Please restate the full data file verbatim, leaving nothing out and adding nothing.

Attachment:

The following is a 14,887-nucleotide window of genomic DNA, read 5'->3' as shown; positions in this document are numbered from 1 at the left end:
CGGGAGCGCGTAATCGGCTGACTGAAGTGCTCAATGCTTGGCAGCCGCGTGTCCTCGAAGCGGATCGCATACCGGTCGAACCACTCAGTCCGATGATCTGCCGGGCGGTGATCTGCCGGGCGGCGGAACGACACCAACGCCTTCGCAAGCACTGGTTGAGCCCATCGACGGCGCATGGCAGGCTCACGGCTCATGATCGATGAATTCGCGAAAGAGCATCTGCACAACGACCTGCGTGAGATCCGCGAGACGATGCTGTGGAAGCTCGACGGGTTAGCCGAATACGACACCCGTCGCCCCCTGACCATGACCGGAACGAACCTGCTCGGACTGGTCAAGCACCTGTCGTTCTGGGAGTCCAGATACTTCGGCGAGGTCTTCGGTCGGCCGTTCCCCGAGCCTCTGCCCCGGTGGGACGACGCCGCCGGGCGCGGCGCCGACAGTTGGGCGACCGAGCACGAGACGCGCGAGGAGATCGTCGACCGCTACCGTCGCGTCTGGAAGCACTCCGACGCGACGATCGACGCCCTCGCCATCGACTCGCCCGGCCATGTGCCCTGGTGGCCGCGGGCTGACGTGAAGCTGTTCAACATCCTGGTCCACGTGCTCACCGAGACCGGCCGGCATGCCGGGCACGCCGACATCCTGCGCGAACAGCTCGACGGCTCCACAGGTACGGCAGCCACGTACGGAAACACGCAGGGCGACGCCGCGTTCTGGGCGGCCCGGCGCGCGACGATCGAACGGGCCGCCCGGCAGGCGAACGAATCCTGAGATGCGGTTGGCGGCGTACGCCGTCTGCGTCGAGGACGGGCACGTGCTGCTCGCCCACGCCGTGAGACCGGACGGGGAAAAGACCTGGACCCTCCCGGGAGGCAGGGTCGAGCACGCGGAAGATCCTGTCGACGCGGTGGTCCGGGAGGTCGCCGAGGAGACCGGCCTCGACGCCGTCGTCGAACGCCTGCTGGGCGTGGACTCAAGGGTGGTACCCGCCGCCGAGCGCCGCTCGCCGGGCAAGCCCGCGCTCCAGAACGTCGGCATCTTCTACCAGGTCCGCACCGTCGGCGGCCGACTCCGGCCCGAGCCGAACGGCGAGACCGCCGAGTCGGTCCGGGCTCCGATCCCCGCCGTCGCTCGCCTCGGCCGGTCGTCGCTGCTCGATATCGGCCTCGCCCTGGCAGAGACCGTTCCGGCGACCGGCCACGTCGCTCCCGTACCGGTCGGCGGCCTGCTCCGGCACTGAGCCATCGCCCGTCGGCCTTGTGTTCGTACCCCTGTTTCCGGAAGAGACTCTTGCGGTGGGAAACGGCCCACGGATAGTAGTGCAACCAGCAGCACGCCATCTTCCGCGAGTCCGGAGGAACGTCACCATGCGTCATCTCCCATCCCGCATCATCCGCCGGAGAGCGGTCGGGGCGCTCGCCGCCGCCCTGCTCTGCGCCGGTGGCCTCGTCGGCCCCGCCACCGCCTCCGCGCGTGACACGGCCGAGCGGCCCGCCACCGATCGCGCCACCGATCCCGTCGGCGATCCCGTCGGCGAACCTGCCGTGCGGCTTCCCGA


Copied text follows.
The following is a 14,887-nucleotide window of genomic DNA, read 5'->3' as shown; positions in this document are numbered from 1 at the left end:
CGGGAGCGCGTAATCGGCTGACTGAAGTGCTCAATGCTTGGCAGCCGCGTGTCCTCGAAGCGGATCGCATACCGGTCGAACCACTCAGTCCGATGATCTGCCGGGCGGTGATCTGCCGGGCGGCGGAACGACACCAACGCCTTCGCAAGCACTGGTTGAGCCCATCGACGGCGCATGGCAGGCTCACGGCTCATGATCGATGAATTCGCGAAAGAGCATCTGCACAACGACCTGCGTGAGATCCGCGAGACGATGCTGTGGAAGCTCGACGGGTTAGCCGAATACGACACCCGTCGCCCCCTGACCATGACCGGAACGAACCTGCTCGGACTGGTCAAGCACCTGTCGTTCTGGGAGTCCAGATACTTCGGCGAGGTCTTCGGTCGGCCGTTCCCCGAGCCTCTGCCCCGGTGGGACGACGCCGCCGGGCGCGGCGCCGACAGTTGGGCGACCGAGCACGAGACGCGCGAGGAGATCGTCGACCGCTACCGTCGCGTCTGGAAGCACTCCGACGCGACGATCGACGCCCTCGCCATCGACTCGCCCGGCCATGTGCCCTGGTGGCCGCGGGCTGACGTGAAGCTGTTCAACATCCTGGTCCACGTGCTCACCGAGACCGGCCGGCATGCCGGGCACGCCGACATCCTGCGCGAACAGCTCGACGGCTCCACAGGTACGGCAGCCACGTACGGAAACACGCAGGGCGACGCCGCGTTCTGGGCGGCCCGGCGCGCGACGATCGAACGGGCCGCCCGGCAGGCGAACGAATCCTGAGATGCGGTTGGCGGCGTACGCCGTCTGCGTCGAGGACGGGCACGTGCTGCTCGCCCACGCCGTGAGACCGGACGGGGAAAAGACCTGGACCCTCCCGGGAGGCAGGGTCGAGCACGCGGAAGATCCTGTCGACGCGGTGGTCCGGGAGGTCGCCGAGGAGACCGGCCTCGACGCCGTCGTCGAACGCCTGCTGGGCGTGGACTCAAGGGTGGTACCCGCCGCCGAGCGCCGCTCGCCGGGCAAGCCCGCGCTCCAGAACGTCGGCATCTTCTACCAGGTCCGCACCGTCGGCGGCCGACTCCGGCCCGAGCCGAACGGCGAGACCGCCGAGTCGGTCCGGGCTCCGATCCCCGCCGTCGCTCGCCTCGGCCGGTCGTCGCTGCTCGATATCGGCCTCGCCCTGGCAGAGACCGTTCCGGCGACCGGCCACGTCGCTCCCGTACCGGTCGGCGGCCTGCTCCGGCACTGAGCCATCGCCCGTCGGCCTTGTGTTCGTACCCCTGTTTCCGGAAGAGACTCTTGCGGTGGGAAACGGCCCACGGATAGTAGTGCAACCAGCAGCACGCCATCTTCCGCGAGTCCGGAGGAACGTCACCATGCGTCATCTCCCATCCCGCATCATCCGCCGGAGAGCGGTCGGGGCGCTCGCCGCCGCCCTGCTCTGCGCCGGTGGCCTCGTCGGCCCCGCCACCGCCTCCGCGCGTGACACGGCCGAGCGGCCCGCCACCGATCGCGCCACCGATCCCGTCGGCGATCCCGTCGGCGAACCTGCCGTGCGGCTTCCCGA